Of the three writers I am discussing (Barry Lopez was the first), the deep ecologist Penti Linkola (1932–2020) is the least cuddly. In fact, he was pretty crusty. One Finnish academic described his writing as “a very Finnish and dark version of ‘an inconvenient truth'” (from the title of Al Gore’s environmental book).
Linkola wrote in Finnish, and the only work translated into English that I have seen is a collection of essays, Can Life Prevail? published by Arktos Media and available as a printed book, ebook, or audiobook.
In American terms, you might find in him Henry David Thoreau’s skepticism about “progress,” Ed Abbey’s distrust of authority and “the experts,” and Wendell Berry’s valuing of small-scale sustainable farming and traditional life style — plus a healthy dose of your favorite author of After the Big Collapse distopian novels.
And with Rachel Carson’s eye for scientific observation and making connections.
Linkola made his living as an inshore fisherman from 1959 to 1995 — it is hard to imagine him taking orders from any boss. His father and his grandfather were both university administrators; he studied biology and worked as a research ornithologist for a time. He started a preservation organization that functions something like The Nature Conservancy.
So, for example, his observations about the decline of bird populations in his lifetime — favoring those birds such as crows and jays that thrive in human-altered landscapes versus those that do not — or about the damage of invasive species or industrial logging are based in science and on personal observation.
In his preface, he condemns his fellow Finns’ version of progress: “Finland is switching to the most horrid forms of market economy, to an uncritical worship of technology, to automation and media vapidity; with information technology pervading all human exchanges” (20).
He refers to present-day circumstances as “Suicidal Society.”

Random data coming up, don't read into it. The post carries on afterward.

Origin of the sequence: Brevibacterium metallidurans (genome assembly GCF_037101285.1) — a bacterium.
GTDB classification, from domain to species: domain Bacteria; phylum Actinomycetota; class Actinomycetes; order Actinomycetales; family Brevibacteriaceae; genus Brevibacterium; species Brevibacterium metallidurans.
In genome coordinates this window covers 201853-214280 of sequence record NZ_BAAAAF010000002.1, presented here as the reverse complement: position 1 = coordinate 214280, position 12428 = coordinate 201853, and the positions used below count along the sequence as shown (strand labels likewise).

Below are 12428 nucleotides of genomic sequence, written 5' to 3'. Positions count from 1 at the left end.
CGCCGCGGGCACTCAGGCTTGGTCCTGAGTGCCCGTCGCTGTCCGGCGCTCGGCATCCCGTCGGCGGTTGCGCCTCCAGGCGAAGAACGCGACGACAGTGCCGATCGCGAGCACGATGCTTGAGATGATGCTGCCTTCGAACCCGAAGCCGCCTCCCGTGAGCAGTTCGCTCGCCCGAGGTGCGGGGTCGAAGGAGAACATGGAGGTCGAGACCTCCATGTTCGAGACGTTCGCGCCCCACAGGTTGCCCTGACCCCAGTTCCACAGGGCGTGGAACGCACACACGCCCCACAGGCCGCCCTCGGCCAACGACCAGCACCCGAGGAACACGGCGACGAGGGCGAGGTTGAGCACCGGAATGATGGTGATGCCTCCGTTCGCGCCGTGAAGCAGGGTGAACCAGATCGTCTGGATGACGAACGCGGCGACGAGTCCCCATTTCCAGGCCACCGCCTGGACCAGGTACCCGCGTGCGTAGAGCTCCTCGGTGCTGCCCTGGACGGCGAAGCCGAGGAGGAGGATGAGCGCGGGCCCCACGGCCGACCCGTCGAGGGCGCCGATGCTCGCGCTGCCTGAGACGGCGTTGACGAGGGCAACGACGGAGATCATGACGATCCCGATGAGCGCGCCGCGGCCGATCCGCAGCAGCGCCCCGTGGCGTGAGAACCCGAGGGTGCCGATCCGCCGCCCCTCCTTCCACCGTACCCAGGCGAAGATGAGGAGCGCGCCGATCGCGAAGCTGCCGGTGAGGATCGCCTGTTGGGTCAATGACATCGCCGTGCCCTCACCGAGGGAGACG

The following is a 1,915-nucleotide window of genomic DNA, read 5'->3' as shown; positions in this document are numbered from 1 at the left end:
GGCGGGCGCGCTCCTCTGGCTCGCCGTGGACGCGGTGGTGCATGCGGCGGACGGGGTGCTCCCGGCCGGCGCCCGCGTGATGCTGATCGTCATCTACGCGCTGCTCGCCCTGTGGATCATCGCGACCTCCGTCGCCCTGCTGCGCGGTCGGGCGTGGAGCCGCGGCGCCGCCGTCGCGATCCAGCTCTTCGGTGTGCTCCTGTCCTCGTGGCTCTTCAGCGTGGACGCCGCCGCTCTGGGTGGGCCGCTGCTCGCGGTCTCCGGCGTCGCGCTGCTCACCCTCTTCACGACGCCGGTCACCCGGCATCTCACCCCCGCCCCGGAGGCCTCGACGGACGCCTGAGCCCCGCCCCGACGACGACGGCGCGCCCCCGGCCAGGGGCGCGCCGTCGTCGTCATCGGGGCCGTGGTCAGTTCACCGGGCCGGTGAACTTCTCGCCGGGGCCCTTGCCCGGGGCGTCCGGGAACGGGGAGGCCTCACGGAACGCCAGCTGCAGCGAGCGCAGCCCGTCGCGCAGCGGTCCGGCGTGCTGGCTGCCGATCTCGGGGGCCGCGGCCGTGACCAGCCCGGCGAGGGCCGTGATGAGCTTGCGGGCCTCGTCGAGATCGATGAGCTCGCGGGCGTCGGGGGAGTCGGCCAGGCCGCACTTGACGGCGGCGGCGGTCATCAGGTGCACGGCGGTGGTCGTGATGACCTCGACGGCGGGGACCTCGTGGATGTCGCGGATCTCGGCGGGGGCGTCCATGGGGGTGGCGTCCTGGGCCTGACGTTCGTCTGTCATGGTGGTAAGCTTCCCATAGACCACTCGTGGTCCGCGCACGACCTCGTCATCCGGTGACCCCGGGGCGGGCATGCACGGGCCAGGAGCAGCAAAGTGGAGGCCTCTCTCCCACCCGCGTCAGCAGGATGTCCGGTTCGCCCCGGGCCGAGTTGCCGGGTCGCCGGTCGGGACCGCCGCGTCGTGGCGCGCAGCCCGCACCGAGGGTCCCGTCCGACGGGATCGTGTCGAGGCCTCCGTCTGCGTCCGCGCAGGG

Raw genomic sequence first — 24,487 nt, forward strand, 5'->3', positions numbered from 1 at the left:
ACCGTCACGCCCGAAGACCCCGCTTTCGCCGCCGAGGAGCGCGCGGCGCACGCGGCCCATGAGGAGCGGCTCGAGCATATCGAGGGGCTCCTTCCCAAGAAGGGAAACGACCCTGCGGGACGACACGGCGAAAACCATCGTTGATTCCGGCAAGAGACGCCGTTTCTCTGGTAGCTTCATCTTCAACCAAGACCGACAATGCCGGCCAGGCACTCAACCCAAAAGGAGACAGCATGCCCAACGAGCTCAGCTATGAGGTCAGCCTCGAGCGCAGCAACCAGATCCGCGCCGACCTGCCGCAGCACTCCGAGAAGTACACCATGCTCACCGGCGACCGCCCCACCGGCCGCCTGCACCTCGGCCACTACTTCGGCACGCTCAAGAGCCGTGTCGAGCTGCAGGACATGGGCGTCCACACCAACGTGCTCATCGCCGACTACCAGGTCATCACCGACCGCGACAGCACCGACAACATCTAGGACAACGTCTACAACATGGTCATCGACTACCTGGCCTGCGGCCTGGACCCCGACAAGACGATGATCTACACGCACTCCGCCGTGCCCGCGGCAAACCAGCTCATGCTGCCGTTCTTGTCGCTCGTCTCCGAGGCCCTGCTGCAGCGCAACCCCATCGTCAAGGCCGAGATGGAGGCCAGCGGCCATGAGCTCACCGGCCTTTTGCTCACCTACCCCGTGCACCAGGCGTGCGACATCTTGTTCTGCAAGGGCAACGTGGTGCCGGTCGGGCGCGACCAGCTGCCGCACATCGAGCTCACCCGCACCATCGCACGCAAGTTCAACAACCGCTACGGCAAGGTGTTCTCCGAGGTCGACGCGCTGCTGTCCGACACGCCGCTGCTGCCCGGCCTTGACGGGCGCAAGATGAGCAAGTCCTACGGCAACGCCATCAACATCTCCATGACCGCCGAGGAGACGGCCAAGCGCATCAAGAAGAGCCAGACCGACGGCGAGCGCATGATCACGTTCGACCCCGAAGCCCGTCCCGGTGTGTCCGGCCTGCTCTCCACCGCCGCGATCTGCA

He jumps from how bureaucratic hygiene regulations damaged small fisherman like himself, who could not afford and did not want big seagoing boats with million-euro ice machines on board, and likewise damage small grocers, butchers, etc. to arguing that an ultra-clean home environment produces people with poor immune systems (in which he is far from alone).
I myself tend to dismiss all nutritional controversies — surrounding meat, vegetables, salt, butter, sugar — with one simple statement: if you don’t eat, you die, and if you eat, you survive. It is enough to clarify that objects that harm teeth and internal organs, such as iron nails and glass fragments, should be avoided (25–26).
But there is one thing about Linkola that spooks mainstream environmentalists — his politics.
He spent his life in Finland’s parliamentary democracy, a center-left Scandinavian welfare state. He rejected it.
Democracy, to Linkola, was a “suicidal” form of government, because people will always vote for the leader who promises more free stuff, “bread and circuses, regardless of the cost and consequences” (154). He adhered to principles of deep ecology:
There is nothing above the requirements of the continuity of life: all other interests fall below it. As the deep ecologist emphasises those factors beneficial to the preservation and continuation of life, his arguments will always be above all others. . . . What the deep ecologist loves is the whole. Therein lies the greatest beauty, wealth, and love. The deep ecologist does not understand the Christian-Humanist love of man, which even at its best only extends to a nation or mankind: this he sees as a form of inbreeding, egotism, masturbation (165).